They looked so perfect! At least briefly….

Then I lifted the lid and…. Flop. They absolutely deflated. And so did I.


Such sad little meringues. But the dog liked them.

Damn. When at first you don’t succeed…

Luckily, I still had more meringue to play with so I made four more quinelles and went for method #2.


Method #2: poaching both sides uncovered (top sides)

I slid them gently from my spoon into the hot milk, just like the first time, but left them uncovered. I let them poach for two minutes then, very carefully, turned them and poached the other side for two minutes.


bottom sides

My second try came out way better than the first, but the first method would probably work fine, too (if I had added more sugar to the meringue).  I think that must be where I went wrong… not making my meringue stiff enough in the beginning.

Even Batch #2 came out a little smaller than I would have liked but, again, “Perfect is the enemy of good.”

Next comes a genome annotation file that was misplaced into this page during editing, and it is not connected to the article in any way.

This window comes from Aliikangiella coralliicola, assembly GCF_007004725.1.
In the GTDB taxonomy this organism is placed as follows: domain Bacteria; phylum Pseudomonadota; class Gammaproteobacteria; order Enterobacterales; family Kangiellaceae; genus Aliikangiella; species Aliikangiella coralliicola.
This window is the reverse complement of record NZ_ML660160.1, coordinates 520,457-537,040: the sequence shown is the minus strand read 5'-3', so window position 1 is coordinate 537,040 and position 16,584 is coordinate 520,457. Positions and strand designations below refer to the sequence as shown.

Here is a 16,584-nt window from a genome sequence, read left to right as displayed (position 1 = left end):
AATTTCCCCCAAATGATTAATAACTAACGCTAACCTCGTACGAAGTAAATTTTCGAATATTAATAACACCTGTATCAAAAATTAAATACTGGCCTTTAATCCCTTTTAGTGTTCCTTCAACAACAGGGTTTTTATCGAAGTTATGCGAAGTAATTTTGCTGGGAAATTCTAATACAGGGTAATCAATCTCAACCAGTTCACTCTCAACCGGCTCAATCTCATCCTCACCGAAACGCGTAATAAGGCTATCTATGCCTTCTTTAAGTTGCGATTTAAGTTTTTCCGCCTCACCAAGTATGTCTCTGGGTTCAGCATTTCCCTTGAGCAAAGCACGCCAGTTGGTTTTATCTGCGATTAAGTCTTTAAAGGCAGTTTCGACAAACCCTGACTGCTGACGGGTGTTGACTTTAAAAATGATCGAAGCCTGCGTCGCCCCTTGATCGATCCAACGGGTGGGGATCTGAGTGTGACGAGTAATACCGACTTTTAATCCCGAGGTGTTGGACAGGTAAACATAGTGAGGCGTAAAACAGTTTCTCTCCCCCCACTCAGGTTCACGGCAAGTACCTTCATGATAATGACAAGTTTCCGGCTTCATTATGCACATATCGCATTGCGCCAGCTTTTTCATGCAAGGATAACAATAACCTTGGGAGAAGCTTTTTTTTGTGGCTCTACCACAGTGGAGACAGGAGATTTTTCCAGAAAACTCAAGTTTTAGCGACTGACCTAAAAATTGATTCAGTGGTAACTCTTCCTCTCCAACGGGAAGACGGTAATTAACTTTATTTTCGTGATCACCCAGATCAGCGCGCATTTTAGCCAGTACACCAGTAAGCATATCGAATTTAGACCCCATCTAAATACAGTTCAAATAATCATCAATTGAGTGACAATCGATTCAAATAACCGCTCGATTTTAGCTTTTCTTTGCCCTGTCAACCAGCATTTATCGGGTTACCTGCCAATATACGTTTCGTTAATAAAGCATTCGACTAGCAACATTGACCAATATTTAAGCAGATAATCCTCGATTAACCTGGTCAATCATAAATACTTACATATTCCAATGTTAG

Batch #2: good enough.

So, whatever they look like, love them and use a slotted spoon to transfer your meringues onto a wire rack to cool.

To finish the Crème Anglaise, whip the egg yolks in a mixer and gradually add the remainder of the poaching liquid. Blend fully, then pour the mix through a sieve back into the warm saucepan over low/medium heat.


Keep it a bit runny and thin

Stir gently until the Crème Anglaise just coats the back of a spoon.  Remove from heat and set aside, covered.

Spun sugar!

Prepare by setting out a really big piece of parchment paper. You can also wrap a rolling pin in parchment paper, too, for forming the sugar. Actually, you can use just about anything, as long as you don’t mind cleaning it later.